Tronox Slows Pigment Output After Cost Gain, Price Drop
Tronox Ltd. (TROX), the largest integrated producer of titanium dioxide, slowed production of the pigment used in paints and plastics after ore costs rose and prices declined in Europe and the Asia-Pacific region.
Earnings before interest, taxes, depreciation and amortization in the second quarter will be about 20 percent less than first-quarter Ebitda of about $151 million, Stamford, Connecticut-based Tronox said today in a statement.
The company processes ore into titanium dioxide, a white pigment used to add opacity to paints and plastics. Second- quarter prices for titanium ore rose $600 per metric ton from the first quarter, outpacing “moderately higher” prices in the global pigment business, Tronox said.
“The largest contributing factors to the relative softness in demand stem from customer reactions to the continued macroeconomic slowdown in, and risks arising from, China and the Eurozone markets,” Tronox said in the statement. The company still sees pigment prices across its operations up about 15 percent this year.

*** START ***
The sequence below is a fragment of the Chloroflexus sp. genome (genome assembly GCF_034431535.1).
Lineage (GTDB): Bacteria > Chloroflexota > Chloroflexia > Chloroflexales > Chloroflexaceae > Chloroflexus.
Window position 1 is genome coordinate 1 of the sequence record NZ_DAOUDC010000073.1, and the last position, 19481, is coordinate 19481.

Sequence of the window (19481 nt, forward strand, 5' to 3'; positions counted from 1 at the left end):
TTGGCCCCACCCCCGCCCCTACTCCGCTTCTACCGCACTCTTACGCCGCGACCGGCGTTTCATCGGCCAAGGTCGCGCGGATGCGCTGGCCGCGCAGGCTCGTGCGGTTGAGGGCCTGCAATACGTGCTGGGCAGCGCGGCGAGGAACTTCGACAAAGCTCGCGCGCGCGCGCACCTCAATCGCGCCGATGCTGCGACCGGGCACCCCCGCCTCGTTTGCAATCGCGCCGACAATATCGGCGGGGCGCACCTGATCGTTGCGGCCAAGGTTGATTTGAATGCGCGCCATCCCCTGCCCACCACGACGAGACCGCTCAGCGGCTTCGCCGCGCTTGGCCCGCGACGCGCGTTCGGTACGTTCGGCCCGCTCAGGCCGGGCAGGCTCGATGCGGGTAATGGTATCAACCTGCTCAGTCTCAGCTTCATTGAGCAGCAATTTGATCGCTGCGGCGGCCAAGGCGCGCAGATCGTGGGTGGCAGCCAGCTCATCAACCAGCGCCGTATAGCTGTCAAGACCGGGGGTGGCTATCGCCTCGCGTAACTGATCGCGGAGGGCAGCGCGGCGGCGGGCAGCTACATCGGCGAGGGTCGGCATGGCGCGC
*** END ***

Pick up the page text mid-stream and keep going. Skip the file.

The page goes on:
Tronox dropped 3.4 percent to $120.41 at the close in New York. The shares were listed on the New York Stock Exchange on June 18 after the company emerged from bankruptcy last year.
Tronox will initiate a quarterly dividend of $1.25-a-share and will carry out a 5-for-1 stock split on July 20. The company also will repurchase as many as 2.5 million shares, partly funded by new debt, starting “as soon as practical,” Tronox Chairman and Chief Executive Officer Tom Casey said in the statement.
“We therefore continue to expect to add leverage to our balance sheet, a major part of the proceeds of which we expect to be returned to our shareholders either as share repurchases or special dividends,” Casey said. “While we have considered issuing a special dividend as a way to return capital to shareholders, we believe our stock is undervalued at the present trading levels.”
Tronox said it will repurchase $150 million of shares “in the shorter term,” followed by more buybacks after the debt issuance.
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